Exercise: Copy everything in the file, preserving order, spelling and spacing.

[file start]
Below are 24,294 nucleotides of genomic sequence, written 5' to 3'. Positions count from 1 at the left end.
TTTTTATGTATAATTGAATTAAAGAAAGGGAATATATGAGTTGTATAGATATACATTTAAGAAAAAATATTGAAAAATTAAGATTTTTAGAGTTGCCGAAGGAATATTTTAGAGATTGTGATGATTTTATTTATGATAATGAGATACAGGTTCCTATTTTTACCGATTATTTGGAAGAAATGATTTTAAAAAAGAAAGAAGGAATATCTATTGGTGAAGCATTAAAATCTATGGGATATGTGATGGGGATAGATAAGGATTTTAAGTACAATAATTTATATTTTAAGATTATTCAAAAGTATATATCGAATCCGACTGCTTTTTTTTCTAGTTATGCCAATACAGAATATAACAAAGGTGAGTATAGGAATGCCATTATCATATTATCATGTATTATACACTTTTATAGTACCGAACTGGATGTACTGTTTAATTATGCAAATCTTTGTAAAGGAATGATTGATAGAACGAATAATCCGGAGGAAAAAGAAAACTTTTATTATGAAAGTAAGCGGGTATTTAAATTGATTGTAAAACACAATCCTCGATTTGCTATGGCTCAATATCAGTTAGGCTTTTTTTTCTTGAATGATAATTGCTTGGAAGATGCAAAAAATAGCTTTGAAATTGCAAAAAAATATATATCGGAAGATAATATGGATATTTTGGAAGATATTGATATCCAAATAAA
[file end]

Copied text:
Below are 24,294 nucleotides of genomic sequence, written 5' to 3'. Positions count from 1 at the left end.
TTTTTATGTATAATTGAATTAAAGAAAGGGAATATATGAGTTGTATAGATATACATTTAAGAAAAAATATTGAAAAATTAAGATTTTTAGAGTTGCCGAAGGAATATTTTAGAGATTGTGATGATTTTATTTATGATAATGAGATACAGGTTCCTATTTTTACCGATTATTTGGAAGAAATGATTTTAAAAAAGAAAGAAGGAATATCTATTGGTGAAGCATTAAAATCTATGGGATATGTGATGGGGATAGATAAGGATTTTAAGTACAATAATTTATATTTTAAGATTATTCAAAAGTATATATCGAATCCGACTGCTTTTTTTTCTAGTTATGCCAATACAGAATATAACAAAGGTGAGTATAGGAATGCCATTATCATATTATCATGTATTATACACTTTTATAGTACCGAACTGGATGTACTGTTTAATTATGCAAATCTTTGTAAAGGAATGATTGATAGAACGAATAATCCGGAGGAAAAAGAAAACTTTTATTATGAAAGTAAGCGGGTATTTAAATTGATTGTAAAACACAATCCTCGATTTGCTATGGCTCAATATCAGTTAGGCTTTTTTTTCTTGAATGATAATTGCTTGGAAGATGCAAAAAATAGCTTTGAAATTGCAAAAAAATATATATCGGAAGATAATATGGATATTTTGGAAGATATTGATATCCAAATAAA